“When I went to work in the morning, the sun was already bright. I crossed two bridges and saw a view of grass meeting the water. The sun was just a little too hot on my neck as I walked into the office, and the air outside smelled like salt water. That's how I started every workday. It was ideal.”

WVU Law - Brian Headley, Regan Martinez and Jason Ballard

Connected by WVU Law: Brian Headley '04, Regan Martinez '23 and Jason Ballard '04.

2L Regan Martinez lived this “ideal” life while working at Headley Ballard LLC in South Carolina from May to August 2021. The firm’s founders are two members of the WVU Law Class of 2004, Brian Headley and Jason Ballard.

Martinez and fellow 2L Alexis Kessel connected and interviewed with Headley Ballard LLC through WVU Law’s on-campus interview program run by the Meredith Center for Career Services and Professional Development

The Center provides personalized programming and career services to WVU Law students and alumni throughout their careers. Through partnerships with alumni-run firms like Headley Ballard, CSPD connects current law students with learning and work opportunities that coincide with their desired work locations, individual legal interests and career goals.

“WVU Law alumni are extraordinarily dedicated to their alma mater, and they give back in so many ways — by hiring our students to work alongside them, by networking with them, by mentoring them and by returning to the law school to present career-related programs to them,” said Rosalind Lister, assistant director of the Meredith Center. “We love watching our law school community in action in these ways.”

CSPD made out-of-state opportunities available to Martinez because knew she wanted to experience life in a different setting while attending law school in the Mountain State. 

According to Lister, approximately 20% of students at WVU Law have reported taking on out-of-state internships and externships in law school, and that number has increased slightly with the recent increase in remote and hybrid work opportunities available. Many firms these days have also conducted their OCIs remotely due to the ongoing COVID-19 pandemic.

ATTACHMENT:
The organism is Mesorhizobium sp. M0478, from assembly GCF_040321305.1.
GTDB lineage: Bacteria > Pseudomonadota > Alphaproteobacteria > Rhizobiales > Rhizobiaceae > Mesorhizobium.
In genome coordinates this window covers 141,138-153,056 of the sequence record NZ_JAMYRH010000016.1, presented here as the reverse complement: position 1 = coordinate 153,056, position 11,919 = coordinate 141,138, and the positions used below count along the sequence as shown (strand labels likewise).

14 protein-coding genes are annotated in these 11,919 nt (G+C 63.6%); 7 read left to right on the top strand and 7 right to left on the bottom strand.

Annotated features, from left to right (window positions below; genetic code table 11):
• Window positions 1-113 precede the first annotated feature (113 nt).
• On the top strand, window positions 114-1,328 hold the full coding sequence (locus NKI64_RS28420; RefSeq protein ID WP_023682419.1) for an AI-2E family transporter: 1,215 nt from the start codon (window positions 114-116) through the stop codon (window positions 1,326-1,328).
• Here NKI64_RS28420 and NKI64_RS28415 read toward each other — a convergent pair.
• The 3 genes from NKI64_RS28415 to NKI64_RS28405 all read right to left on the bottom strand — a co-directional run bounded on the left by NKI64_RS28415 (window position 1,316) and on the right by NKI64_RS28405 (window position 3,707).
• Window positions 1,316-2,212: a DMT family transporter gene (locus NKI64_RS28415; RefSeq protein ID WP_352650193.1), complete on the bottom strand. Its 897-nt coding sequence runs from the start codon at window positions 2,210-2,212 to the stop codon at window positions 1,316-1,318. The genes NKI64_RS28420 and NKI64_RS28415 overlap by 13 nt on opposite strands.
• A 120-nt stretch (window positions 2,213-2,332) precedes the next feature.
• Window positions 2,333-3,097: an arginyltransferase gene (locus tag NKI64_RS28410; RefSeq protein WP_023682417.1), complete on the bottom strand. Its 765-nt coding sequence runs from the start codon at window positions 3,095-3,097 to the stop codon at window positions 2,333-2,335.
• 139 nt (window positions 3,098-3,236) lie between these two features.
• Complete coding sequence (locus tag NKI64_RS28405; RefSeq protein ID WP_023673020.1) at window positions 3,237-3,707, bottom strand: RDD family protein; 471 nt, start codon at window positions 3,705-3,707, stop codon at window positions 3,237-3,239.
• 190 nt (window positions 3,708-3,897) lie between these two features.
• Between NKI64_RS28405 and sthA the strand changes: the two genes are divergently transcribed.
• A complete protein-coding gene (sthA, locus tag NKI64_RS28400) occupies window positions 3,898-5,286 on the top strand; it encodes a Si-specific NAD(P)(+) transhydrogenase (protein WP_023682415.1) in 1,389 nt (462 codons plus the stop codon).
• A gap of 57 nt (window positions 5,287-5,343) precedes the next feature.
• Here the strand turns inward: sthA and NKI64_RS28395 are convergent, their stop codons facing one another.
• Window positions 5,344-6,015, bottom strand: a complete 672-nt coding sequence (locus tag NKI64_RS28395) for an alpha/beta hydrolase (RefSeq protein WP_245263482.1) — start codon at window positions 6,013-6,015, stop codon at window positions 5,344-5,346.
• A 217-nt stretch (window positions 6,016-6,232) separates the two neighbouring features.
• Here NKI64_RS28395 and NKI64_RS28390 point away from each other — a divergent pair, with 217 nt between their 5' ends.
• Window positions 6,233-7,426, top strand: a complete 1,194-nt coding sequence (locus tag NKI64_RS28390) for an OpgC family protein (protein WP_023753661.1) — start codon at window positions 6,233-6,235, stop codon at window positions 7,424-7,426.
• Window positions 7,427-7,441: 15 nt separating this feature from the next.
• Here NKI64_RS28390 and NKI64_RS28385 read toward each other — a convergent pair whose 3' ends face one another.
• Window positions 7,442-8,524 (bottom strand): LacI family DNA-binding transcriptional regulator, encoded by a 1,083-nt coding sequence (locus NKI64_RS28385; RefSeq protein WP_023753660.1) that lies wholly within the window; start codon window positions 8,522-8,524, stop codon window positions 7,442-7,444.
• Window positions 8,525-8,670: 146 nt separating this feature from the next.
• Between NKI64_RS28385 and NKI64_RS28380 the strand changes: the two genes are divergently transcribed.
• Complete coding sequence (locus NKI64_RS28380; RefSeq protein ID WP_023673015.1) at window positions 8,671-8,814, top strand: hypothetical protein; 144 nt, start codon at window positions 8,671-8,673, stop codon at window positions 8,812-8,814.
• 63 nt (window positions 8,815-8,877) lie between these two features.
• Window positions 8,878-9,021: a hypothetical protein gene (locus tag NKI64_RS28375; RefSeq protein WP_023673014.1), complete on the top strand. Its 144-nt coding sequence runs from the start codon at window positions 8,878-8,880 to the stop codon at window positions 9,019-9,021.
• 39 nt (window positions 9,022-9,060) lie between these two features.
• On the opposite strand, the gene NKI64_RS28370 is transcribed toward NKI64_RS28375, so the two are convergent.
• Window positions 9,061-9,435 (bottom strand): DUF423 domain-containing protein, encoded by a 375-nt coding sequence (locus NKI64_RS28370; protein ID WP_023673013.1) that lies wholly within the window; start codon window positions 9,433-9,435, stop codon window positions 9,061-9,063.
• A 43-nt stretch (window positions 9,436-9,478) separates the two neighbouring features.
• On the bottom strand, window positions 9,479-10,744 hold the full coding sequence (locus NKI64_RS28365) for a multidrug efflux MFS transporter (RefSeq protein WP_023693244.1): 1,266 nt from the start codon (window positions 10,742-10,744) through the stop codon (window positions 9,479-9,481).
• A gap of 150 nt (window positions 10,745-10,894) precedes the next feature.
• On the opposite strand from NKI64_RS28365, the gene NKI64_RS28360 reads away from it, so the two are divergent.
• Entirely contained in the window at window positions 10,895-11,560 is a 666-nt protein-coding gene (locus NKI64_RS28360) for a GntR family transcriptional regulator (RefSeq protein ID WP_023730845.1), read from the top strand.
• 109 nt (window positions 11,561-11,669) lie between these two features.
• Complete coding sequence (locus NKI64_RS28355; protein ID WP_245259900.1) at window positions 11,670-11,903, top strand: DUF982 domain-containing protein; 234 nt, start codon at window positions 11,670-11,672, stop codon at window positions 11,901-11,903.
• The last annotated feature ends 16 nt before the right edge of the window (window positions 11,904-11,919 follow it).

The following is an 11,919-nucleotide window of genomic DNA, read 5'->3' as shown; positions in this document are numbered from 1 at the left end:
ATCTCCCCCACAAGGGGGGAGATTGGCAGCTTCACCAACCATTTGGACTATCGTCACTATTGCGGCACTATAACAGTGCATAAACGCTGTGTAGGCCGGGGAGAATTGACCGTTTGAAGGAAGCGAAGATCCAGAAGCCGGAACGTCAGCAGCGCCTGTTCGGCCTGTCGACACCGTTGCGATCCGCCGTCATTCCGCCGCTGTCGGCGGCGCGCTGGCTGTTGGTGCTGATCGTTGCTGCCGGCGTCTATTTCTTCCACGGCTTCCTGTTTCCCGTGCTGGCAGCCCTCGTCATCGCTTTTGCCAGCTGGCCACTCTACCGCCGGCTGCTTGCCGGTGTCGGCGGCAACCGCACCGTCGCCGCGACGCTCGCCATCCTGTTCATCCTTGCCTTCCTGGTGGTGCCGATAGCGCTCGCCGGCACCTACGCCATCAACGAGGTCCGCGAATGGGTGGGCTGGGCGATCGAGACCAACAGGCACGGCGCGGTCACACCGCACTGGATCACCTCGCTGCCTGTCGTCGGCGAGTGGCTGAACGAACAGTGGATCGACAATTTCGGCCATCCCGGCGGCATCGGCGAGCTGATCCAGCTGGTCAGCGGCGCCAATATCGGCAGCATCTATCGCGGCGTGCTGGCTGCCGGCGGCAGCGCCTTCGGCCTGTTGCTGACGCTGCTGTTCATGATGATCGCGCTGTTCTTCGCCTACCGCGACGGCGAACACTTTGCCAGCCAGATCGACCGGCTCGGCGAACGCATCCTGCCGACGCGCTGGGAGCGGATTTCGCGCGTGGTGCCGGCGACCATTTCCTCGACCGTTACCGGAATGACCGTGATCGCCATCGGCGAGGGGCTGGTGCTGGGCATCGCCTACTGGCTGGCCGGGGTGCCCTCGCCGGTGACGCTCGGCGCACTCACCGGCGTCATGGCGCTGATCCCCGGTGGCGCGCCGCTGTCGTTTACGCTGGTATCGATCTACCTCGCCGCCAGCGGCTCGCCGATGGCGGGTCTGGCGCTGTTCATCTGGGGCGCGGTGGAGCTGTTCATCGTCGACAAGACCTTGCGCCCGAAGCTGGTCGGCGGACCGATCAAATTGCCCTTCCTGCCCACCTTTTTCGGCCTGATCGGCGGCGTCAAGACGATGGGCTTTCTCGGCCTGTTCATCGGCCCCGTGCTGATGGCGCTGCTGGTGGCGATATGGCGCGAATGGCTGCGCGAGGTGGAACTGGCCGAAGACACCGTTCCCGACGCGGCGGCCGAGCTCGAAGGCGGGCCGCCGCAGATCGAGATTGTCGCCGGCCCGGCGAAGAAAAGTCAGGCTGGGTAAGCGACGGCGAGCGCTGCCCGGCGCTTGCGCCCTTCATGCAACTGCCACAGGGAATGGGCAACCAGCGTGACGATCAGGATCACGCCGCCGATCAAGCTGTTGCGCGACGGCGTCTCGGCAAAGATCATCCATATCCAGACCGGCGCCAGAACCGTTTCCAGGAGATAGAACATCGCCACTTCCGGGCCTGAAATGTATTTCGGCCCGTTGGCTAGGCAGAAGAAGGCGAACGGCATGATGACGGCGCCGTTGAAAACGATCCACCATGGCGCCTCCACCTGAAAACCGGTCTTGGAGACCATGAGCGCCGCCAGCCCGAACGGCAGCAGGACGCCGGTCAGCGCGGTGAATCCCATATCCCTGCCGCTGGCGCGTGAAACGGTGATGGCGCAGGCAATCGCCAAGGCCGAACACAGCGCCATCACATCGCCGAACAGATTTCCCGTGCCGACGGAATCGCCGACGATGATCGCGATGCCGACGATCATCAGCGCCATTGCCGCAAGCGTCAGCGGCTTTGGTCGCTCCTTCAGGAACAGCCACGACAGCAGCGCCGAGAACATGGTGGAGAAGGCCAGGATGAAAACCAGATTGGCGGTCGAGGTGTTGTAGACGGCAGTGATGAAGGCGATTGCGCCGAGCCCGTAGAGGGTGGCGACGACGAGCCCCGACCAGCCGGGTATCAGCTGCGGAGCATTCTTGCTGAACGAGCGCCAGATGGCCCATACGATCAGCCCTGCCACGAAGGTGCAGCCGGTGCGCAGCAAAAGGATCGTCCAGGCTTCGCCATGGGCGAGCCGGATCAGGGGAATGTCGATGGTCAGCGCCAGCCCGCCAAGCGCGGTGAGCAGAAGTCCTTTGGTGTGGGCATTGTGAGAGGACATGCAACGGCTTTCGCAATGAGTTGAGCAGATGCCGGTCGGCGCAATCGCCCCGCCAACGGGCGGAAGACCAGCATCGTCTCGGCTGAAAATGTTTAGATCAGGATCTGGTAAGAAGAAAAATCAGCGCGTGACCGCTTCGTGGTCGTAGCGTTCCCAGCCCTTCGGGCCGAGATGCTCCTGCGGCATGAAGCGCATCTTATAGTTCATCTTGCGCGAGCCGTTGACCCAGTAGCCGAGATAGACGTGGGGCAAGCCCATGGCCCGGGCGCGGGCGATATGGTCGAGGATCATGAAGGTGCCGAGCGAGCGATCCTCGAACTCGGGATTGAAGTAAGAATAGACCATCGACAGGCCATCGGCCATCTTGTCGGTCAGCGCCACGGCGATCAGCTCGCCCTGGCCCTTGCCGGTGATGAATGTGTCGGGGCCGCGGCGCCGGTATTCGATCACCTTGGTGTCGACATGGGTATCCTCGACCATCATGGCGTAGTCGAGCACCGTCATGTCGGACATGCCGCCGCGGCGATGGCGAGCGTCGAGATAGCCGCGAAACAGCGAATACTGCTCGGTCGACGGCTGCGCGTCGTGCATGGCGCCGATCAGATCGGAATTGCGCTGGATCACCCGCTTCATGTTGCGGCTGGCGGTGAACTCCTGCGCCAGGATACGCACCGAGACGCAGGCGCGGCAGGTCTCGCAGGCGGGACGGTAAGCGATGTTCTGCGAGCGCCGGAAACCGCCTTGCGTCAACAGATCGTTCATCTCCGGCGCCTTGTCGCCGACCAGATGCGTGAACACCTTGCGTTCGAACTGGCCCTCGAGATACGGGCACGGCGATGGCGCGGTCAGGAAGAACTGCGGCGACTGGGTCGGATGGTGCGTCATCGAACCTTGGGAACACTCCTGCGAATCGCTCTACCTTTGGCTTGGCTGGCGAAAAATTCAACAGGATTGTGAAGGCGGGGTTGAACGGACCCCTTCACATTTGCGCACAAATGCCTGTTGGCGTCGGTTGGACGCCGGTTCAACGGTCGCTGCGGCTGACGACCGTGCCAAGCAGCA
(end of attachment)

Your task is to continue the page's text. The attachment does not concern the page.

Even though Martinez’s OCI was done virtually, she connected with Brian Headley, Headley Ballard’s managing partner, on a personal and professional level so much so that she could see herself working at Headley Ballard right away.

“My OCI with Headley Ballard was a standout kind of interview. Our conversations were really thoughtful, but we also just genuine shared connections and interests,” she said. “I could immediately see myself working there with them, and I was excited to meet my coworkers and participate in the firm’s community.”

Headley Ballard LLC operates offices in Daniel Island, South Carolina, and in Pearisburg, Virginia. The firm handles medical malpractice and personal injury cases in West Virginia, Virginia, South Carolina, Ohio, Pennsylvania and Kentucky. 

Headley and Ballard were excited to take on WVU Law student workers to help support their growing caseload. They agreed that maintaining a relationship with CSPD would allow them to work with and help mentor students, and it would provide potential employees the firm could recruit once the students graduate.